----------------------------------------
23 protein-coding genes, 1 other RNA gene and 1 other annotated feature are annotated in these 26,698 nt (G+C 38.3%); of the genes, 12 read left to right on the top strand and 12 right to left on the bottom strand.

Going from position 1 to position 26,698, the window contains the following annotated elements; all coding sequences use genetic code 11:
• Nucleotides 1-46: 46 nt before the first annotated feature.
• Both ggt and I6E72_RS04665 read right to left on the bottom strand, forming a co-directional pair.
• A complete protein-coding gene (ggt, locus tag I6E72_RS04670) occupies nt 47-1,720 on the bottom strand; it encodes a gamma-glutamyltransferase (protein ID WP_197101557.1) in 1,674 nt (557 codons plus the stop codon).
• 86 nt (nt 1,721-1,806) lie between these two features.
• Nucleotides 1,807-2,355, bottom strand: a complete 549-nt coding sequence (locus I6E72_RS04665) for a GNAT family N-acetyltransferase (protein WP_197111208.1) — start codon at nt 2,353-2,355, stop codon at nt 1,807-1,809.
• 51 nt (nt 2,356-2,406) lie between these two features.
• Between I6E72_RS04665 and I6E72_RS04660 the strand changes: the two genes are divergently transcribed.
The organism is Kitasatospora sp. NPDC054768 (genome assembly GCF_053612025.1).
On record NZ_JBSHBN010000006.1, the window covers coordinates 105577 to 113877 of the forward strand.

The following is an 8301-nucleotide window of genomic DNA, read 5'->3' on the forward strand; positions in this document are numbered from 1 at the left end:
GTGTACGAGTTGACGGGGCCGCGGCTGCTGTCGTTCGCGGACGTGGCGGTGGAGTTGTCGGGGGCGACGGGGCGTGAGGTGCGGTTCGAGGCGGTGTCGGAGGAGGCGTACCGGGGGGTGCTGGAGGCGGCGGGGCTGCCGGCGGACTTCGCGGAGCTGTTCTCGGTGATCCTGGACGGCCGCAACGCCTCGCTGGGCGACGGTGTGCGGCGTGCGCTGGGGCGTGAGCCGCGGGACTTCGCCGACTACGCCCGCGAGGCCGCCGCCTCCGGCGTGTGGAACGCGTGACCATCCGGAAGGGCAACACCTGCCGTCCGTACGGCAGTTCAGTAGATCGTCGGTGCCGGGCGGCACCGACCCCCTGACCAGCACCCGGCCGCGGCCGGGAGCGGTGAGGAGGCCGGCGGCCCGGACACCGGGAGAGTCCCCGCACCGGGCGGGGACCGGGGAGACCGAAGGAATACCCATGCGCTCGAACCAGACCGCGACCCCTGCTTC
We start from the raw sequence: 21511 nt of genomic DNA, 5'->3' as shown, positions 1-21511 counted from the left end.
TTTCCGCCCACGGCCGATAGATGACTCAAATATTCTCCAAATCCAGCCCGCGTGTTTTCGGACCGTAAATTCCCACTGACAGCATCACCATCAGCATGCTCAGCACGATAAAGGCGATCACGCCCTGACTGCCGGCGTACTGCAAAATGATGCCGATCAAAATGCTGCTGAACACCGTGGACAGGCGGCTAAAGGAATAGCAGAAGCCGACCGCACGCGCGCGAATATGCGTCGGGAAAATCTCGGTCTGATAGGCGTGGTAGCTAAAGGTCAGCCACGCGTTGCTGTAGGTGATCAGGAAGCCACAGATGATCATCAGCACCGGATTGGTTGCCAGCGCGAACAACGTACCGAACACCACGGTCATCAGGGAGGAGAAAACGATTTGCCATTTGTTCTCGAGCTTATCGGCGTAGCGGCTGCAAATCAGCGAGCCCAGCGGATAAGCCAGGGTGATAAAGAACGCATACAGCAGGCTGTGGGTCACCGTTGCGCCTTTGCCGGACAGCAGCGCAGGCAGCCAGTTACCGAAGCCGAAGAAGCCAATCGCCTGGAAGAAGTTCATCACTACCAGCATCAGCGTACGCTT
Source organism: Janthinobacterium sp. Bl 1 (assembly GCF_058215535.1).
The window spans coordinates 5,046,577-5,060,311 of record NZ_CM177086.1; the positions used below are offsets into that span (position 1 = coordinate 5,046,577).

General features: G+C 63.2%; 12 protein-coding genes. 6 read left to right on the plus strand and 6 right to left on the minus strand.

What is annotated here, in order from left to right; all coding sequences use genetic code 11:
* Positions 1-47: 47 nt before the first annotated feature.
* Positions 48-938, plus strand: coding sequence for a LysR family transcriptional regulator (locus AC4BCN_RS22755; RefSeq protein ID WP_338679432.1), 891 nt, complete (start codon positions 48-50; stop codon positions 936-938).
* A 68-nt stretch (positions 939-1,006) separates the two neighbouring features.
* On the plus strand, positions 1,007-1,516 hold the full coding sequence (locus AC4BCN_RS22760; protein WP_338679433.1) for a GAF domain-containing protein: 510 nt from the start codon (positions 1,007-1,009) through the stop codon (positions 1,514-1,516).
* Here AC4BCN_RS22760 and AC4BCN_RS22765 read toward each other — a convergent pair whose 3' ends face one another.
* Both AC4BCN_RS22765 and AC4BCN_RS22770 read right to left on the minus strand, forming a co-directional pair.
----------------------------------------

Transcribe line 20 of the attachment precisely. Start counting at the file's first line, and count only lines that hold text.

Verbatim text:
* Positions 1-47: 47 nt before the first annotated feature.